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  • Hi

    I’m new to modx Revolution, and I’m currently trying to figure out how to make a multi-lingual site.

    I’ve found how to insert localized strings in chunks using lexicons, this part works fine. But now I’d like to go further and provide a way to switch the whole site to another language. As far as I’ve understood, I need to use a different context per language; each context will have its own translated resource tree. But then how do I provide a link to switch between the contexts I created? How to find the URL of the page corresponding to the current one in the new language? The documentation doesn’t seem to explain this part yet.

    Thanks for your help.
    • Quote from: LaurentGom at Aug 09, 2009, 08:04 PM

      But then how do I provide a link to switch between the contexts I created? How to find the URL of the page corresponding to the current one in the new language? The documentation doesn’t seem to explain this part yet.
      This will be up to developers to determine, based on their needs. For instance, are you going to provide subdomains for each language, or is it going to just be subfolders used to organize the tree? These kinds of questions need to be answered in order to determine how you are going to "switch" contexts, or even if you need contexts (using subfolders wouldn’t require having separate contexts, though you may want to isolate the content and settings this way anyway). You could use a plugin to detect the subdomain from the http_host setting, or a particular subfolder in the requested URL, and switch to a particular context based on that information. Or you could create physical subfolders with custom index.php files in each one to prevent loading the main ’web’ context on each request and then switching (i.e. directly initialize a particular context).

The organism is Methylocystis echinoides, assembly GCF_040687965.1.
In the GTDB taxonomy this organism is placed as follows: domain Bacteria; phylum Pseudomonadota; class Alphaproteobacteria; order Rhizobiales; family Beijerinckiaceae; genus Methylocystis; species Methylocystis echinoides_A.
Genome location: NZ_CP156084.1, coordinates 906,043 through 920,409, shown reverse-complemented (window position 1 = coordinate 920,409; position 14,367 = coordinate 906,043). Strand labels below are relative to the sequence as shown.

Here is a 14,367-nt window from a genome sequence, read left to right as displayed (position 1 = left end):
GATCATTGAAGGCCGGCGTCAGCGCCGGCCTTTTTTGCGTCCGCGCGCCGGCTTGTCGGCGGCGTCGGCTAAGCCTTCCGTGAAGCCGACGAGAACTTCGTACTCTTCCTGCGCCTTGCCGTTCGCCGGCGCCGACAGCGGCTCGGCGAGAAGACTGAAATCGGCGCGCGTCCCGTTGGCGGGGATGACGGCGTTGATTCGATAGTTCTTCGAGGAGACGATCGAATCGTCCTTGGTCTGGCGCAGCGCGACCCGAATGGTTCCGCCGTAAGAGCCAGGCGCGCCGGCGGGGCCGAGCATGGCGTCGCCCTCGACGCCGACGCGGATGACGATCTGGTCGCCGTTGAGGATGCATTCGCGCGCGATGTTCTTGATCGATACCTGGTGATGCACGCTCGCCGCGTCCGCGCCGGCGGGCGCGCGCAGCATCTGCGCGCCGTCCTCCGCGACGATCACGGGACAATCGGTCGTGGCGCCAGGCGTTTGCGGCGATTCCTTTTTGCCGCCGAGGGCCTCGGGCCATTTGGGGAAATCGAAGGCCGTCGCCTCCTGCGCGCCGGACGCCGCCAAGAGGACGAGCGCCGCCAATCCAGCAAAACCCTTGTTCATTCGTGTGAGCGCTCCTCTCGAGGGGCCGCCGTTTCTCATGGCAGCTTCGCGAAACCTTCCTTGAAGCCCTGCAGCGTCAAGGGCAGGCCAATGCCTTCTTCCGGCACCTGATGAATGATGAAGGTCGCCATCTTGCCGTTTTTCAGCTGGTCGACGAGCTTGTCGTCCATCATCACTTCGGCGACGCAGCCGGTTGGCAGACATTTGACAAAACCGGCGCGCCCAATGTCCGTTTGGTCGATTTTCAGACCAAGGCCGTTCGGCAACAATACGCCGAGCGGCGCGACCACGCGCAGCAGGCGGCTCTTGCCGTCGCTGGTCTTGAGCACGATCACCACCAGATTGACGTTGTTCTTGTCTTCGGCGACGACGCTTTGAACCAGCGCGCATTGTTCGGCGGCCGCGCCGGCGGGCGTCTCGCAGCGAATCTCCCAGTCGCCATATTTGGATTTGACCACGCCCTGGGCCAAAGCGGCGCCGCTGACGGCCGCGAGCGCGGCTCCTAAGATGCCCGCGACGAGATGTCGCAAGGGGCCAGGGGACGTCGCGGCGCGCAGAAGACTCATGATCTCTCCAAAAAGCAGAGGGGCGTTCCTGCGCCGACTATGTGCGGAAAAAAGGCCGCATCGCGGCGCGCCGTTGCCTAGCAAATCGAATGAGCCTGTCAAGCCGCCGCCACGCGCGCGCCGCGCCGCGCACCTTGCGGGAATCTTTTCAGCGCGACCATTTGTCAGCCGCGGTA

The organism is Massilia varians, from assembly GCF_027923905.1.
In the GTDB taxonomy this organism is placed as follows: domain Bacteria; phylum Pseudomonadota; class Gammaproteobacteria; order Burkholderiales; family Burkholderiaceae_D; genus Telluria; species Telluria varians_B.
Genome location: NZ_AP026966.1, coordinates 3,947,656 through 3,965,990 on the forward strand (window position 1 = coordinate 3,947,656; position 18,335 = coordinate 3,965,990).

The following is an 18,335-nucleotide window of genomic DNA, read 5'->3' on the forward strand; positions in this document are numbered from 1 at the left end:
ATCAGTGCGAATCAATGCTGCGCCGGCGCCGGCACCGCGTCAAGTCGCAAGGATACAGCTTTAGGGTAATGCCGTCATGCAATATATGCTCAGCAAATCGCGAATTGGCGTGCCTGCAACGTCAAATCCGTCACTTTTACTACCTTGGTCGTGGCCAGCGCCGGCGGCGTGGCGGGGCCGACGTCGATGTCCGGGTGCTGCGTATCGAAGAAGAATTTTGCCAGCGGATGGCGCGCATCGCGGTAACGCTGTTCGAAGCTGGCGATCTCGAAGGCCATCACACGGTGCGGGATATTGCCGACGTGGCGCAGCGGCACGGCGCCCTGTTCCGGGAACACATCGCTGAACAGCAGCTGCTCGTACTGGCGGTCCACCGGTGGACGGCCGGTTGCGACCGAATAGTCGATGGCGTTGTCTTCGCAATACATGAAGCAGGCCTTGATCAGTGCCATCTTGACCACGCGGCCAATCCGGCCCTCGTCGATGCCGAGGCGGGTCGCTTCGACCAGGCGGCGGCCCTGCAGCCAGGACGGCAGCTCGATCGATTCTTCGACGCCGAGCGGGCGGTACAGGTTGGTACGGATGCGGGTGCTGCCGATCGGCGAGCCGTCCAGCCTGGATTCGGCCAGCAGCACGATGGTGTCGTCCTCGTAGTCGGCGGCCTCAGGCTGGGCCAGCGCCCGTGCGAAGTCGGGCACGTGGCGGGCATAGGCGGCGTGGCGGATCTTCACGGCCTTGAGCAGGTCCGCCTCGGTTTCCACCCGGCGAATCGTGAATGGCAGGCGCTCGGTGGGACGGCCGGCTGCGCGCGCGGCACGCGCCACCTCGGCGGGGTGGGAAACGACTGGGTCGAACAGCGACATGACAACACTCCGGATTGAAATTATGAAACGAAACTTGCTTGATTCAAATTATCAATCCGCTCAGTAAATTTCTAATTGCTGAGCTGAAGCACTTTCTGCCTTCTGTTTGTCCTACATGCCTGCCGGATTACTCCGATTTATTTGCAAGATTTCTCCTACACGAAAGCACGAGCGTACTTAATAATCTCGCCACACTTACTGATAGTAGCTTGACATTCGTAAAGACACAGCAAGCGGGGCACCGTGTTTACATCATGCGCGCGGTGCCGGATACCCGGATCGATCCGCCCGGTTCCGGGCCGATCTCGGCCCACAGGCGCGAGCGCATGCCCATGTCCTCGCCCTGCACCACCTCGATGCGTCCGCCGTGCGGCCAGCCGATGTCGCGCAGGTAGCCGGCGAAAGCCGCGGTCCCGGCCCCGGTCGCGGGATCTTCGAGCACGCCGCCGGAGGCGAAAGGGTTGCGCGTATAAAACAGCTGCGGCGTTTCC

• I’ll use a separate subfolder for each language. Something like this:
        http://www.mysite.com/en/home.html
        http://www.mysite.com/fr/accueil.html

        (BTW, is there a way to remove the ".html" suffix? I changed the corresponding system property with an empty string, but it doesn’t seem to have any effect)

        You could use a plugin to detect the subdomain from the http_host setting, or a particular subfolder in the requested URL, and switch to a particular context based on that information. Or you could create physical subfolders with custom index.php files in each one to prevent loading the main ’web’ context on each request and then switching (i.e. directly initialize a particular context).
        Can you elaborate on that? Which solution is the best?
        And what about finding the corresponding translated node/URL ?
        • Quote from: LaurentGom at Aug 10, 2009, 06:21 AM

          (BTW, is there a way to remove the ".html" suffix? I changed the corresponding system property with an empty string, but it doesn’t seem to have any effect)
          This is managed by Content Type in Revolution. The suffix and prefix from Evo are no longer applicable and are retained there only for the interest of migrations.

          Quote from: LaurentGom at Aug 10, 2009, 06:21 AM

          You could use a plugin to detect the subdomain from the http_host setting, or a particular subfolder in the requested URL, and switch to a particular context based on that information. Or you could create physical subfolders with custom index.php files in each one to prevent loading the main ’web’ context on each request and then switching (i.e. directly initialize a particular context).
          Can you elaborate on that? Which solution is the best?
          And what about finding the corresponding translated node/URL ?
          Which is best really depends on your hosting situation. For instance, if you have full control of a dedicated server or VPS, and need more scalability for a large volume of traffic, then using custom index.php’s that directly invoke a specific context will be your best option. This customization is as simple as copying the index.php in the root directory to an fr/ folder and changing the call to $modx->initialize(’web’) to $modx->initialize(’fr’), though you will also need to copy the config.core.php file and make sure the values are correct for the new location. A quicker and less complex solution would be to have a plugin which detects the requested subfolder and switches to the appropriate context from the main ’web’ context.

          As for linking related nodes across translations, there is nothing built-in for this in 2.0. Again, this depends on your needs and I expect that several solutions to this will materialize as developers implement similar solutions. This could be as simple as creating a TV on the main page which has a comma-delimited list of translated nodes (and possibly a second TV on the translations that point back to main node), or as complex as creating a custom table to map the relations explicitly.